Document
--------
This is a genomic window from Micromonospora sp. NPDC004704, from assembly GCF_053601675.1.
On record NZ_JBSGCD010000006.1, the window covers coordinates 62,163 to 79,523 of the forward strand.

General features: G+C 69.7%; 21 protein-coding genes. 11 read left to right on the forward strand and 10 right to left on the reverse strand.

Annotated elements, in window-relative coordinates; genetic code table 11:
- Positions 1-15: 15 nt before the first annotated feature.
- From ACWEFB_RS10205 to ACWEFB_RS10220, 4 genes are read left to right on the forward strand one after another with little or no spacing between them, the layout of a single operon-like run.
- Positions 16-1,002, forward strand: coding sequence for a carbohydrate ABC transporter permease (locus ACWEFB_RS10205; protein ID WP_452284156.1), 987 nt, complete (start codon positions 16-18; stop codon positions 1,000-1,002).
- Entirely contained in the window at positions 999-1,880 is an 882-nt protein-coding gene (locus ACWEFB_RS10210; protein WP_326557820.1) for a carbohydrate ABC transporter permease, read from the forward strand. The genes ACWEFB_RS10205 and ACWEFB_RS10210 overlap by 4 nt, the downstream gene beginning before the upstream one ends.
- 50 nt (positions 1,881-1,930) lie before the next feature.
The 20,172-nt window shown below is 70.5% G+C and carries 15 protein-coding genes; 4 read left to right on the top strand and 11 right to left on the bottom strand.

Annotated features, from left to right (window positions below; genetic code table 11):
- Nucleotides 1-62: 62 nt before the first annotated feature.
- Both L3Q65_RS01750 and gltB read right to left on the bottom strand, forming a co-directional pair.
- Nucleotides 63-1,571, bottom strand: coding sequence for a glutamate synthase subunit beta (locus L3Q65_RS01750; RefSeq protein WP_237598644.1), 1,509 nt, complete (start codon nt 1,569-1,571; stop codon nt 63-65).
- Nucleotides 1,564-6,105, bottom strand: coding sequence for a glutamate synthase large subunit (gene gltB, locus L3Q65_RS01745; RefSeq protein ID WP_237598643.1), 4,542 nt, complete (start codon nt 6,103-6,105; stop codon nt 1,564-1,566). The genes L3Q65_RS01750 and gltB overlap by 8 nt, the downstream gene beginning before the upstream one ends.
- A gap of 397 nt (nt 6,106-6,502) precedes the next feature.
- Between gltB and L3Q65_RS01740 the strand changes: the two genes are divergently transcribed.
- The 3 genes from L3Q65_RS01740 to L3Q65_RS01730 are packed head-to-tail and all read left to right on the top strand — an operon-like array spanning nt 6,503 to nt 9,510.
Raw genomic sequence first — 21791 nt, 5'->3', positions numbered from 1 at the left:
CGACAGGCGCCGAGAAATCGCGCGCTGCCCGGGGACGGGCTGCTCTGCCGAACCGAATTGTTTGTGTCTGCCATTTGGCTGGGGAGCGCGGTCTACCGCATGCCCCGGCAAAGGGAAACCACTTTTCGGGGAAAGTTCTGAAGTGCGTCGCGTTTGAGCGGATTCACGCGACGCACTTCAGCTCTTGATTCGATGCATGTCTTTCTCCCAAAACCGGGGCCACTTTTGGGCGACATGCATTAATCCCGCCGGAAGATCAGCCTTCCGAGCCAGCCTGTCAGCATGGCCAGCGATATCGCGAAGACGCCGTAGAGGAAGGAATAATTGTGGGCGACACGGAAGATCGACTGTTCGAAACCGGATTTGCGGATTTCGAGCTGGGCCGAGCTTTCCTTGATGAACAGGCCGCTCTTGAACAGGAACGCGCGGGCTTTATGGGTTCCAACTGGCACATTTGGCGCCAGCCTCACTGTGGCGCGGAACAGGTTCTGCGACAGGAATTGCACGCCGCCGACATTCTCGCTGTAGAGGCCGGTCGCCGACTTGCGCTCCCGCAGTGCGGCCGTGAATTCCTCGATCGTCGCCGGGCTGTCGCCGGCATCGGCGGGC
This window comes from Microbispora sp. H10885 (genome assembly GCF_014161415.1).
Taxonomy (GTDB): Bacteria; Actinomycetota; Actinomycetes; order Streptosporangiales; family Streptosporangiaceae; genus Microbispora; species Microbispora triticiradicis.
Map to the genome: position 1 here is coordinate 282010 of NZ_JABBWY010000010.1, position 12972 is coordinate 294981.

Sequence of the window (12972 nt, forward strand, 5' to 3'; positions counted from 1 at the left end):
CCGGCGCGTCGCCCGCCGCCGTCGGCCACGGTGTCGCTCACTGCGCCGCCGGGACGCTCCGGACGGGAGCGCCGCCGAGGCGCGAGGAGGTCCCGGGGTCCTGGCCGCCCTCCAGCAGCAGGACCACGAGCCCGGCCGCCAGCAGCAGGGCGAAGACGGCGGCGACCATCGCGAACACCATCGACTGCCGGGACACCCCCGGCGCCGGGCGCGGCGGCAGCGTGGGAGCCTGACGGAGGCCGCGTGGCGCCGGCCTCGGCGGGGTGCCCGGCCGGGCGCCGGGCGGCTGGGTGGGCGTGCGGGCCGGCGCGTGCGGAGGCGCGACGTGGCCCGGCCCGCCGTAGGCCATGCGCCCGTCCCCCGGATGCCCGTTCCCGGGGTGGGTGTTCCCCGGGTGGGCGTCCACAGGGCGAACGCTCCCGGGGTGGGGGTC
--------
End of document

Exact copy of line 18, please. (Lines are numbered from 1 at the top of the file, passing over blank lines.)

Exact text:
- The 3 genes from L3Q65_RS01740 to L3Q65_RS01730 are packed head-to-tail and all read left to right on the top strand — an operon-like array spanning nt 6,503 to nt 9,510.